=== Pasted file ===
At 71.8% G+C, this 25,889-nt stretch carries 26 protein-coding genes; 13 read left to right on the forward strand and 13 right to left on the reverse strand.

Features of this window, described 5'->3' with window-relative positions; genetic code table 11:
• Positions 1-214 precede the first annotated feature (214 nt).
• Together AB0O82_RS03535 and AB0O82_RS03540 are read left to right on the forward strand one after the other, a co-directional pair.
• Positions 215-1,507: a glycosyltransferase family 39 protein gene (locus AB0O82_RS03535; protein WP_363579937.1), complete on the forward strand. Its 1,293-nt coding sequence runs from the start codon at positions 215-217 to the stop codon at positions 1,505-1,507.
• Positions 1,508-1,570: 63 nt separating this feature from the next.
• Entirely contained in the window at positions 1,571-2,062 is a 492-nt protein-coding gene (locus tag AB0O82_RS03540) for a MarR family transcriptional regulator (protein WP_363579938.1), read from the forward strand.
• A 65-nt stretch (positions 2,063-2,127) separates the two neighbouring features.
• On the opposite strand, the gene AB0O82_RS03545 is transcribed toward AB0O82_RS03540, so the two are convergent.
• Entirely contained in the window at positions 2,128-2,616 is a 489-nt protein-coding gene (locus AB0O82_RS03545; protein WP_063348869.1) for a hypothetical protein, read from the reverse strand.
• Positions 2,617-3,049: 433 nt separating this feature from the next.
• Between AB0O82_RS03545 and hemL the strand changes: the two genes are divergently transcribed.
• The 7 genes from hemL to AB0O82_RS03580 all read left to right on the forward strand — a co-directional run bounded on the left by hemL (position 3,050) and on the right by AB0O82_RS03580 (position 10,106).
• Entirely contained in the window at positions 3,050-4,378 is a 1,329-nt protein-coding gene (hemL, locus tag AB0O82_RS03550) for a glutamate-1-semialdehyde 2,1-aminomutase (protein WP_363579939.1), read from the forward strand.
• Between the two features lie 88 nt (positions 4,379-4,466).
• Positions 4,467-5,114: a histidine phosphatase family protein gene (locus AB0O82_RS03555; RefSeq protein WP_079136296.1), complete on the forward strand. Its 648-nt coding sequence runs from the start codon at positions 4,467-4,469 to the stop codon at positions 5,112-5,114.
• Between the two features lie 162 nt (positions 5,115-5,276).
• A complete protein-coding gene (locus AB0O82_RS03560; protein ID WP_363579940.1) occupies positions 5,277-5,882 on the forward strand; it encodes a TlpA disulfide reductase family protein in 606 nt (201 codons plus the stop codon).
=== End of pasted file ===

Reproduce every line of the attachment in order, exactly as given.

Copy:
At 71.8% G+C, this 25,889-nt stretch carries 26 protein-coding genes; 13 read left to right on the forward strand and 13 right to left on the reverse strand.

Features of this window, described 5'->3' with window-relative positions; genetic code table 11:
• Positions 1-214 precede the first annotated feature (214 nt).
• Together AB0O82_RS03535 and AB0O82_RS03540 are read left to right on the forward strand one after the other, a co-directional pair.
• Positions 215-1,507: a glycosyltransferase family 39 protein gene (locus AB0O82_RS03535; protein WP_363579937.1), complete on the forward strand. Its 1,293-nt coding sequence runs from the start codon at positions 215-217 to the stop codon at positions 1,505-1,507.
• Positions 1,508-1,570: 63 nt separating this feature from the next.
• Entirely contained in the window at positions 1,571-2,062 is a 492-nt protein-coding gene (locus tag AB0O82_RS03540) for a MarR family transcriptional regulator (protein WP_363579938.1), read from the forward strand.
• A 65-nt stretch (positions 2,063-2,127) separates the two neighbouring features.
• On the opposite strand, the gene AB0O82_RS03545 is transcribed toward AB0O82_RS03540, so the two are convergent.
• Entirely contained in the window at positions 2,128-2,616 is a 489-nt protein-coding gene (locus AB0O82_RS03545; protein WP_063348869.1) for a hypothetical protein, read from the reverse strand.
• Positions 2,617-3,049: 433 nt separating this feature from the next.
• Between AB0O82_RS03545 and hemL the strand changes: the two genes are divergently transcribed.
• The 7 genes from hemL to AB0O82_RS03580 all read left to right on the forward strand — a co-directional run bounded on the left by hemL (position 3,050) and on the right by AB0O82_RS03580 (position 10,106).
• Entirely contained in the window at positions 3,050-4,378 is a 1,329-nt protein-coding gene (hemL, locus tag AB0O82_RS03550) for a glutamate-1-semialdehyde 2,1-aminomutase (protein WP_363579939.1), read from the forward strand.
• Between the two features lie 88 nt (positions 4,379-4,466).
• Positions 4,467-5,114: a histidine phosphatase family protein gene (locus AB0O82_RS03555; RefSeq protein WP_079136296.1), complete on the forward strand. Its 648-nt coding sequence runs from the start codon at positions 4,467-4,469 to the stop codon at positions 5,112-5,114.
• Between the two features lie 162 nt (positions 5,115-5,276).
• A complete protein-coding gene (locus AB0O82_RS03560; protein ID WP_363579940.1) occupies positions 5,277-5,882 on the forward strand; it encodes a TlpA disulfide reductase family protein in 606 nt (201 codons plus the stop codon).